It was 45 years ago today -- August 18th, 1969 -- that the Woodstock Music and Art Fair wrapped with Jimi Hendrix's incendiary set after more than three days of music in Bethel, New York. More than 450,000 people converged upon the small upstate town to hear rock's biggest bands perform. Although Woodstock was neither the first nor last major festival concert, the fact that the youth of America were able to congregate in one place with no violence during one of the most turbulent years of the decade, gave birth to the notion of the "Woodstock Nation" and gave a voice -- and a face -- to the hippie ideal.
Artists who performed at the legendary festival included Joan Baez, Country Joe McDonald & the Fish, Arlo Guthrie, Richie Havens, Mountain, Janis Joplin, the Who, the Band, Canned Heat, Creedence Clearwater Revival, the Grateful Dead, Sly & the Family Stone, Jefferson Airplane, Santana, Blood, Sweat & Tears, Sha Na Na, John Sebastian, Crosby, Stills, Nash, and Young, Joe Cocker, and many, many more.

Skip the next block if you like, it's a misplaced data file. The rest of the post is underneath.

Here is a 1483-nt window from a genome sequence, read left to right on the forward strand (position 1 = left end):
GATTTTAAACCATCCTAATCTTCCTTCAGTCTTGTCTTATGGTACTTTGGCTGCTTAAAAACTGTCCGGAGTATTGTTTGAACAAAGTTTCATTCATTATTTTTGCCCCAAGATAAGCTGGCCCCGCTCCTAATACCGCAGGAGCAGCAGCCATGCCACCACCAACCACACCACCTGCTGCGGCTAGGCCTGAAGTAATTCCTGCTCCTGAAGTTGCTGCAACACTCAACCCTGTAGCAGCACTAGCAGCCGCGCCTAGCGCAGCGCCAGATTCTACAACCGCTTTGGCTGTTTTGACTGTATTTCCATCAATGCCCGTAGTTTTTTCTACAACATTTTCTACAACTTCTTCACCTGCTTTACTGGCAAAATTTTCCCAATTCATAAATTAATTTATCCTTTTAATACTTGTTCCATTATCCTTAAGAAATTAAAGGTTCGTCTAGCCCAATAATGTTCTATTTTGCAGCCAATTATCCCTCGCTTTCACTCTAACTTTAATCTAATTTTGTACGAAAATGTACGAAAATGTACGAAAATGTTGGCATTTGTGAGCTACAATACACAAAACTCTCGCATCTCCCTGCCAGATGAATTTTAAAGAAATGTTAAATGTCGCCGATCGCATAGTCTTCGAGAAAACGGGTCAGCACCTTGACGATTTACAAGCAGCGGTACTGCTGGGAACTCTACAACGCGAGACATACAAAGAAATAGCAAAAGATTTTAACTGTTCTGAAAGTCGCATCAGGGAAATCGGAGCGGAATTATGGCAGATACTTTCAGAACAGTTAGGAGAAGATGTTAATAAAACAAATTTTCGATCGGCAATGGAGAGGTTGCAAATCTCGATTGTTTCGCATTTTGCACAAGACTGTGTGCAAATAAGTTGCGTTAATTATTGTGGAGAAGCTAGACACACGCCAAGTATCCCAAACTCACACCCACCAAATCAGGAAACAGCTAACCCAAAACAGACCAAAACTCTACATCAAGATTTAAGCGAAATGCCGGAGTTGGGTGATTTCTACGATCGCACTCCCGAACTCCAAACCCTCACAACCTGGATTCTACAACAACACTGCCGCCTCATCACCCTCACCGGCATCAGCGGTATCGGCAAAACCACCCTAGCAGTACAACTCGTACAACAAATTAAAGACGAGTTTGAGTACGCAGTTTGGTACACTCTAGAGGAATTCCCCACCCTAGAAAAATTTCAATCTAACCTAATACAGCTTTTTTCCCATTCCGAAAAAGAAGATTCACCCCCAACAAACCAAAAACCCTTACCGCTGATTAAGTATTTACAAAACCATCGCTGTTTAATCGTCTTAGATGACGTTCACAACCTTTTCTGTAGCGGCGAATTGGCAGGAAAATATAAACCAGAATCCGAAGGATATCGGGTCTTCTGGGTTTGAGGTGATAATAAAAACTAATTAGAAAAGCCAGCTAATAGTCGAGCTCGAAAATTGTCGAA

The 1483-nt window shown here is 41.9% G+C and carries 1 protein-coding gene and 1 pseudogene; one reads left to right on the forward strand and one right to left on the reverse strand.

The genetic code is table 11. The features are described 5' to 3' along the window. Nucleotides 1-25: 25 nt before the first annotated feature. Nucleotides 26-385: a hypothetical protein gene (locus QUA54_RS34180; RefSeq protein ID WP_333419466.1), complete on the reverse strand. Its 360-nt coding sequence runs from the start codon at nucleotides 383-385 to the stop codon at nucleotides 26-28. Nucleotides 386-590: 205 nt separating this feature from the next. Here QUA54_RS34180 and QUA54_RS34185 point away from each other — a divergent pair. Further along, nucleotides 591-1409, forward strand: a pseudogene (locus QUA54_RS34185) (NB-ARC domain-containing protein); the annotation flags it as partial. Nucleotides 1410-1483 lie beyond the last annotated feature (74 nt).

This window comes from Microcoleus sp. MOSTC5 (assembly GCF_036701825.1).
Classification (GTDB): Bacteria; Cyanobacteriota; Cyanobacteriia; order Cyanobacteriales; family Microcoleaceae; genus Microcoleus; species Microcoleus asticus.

The first day of the festival served to ease the crowd into the music and feature folk groups. The headliner the first day was Joan Baez, who talked about her expectations during the helicopter ride to the grounds: "It was pretty clear on the helicopter ride into Woodstock this was going to be (laughs) a historic weekend. And it was. I mean, I was in the helicopter with Janis Joplin and my mother and my manager. My overwhelming sense was, 'What a treat. I get to be back at this end of the place where everybody, all the entertainers are, meet them all and get fed and treated like a queen (laughs) and hang out in the mud.' It was amazing."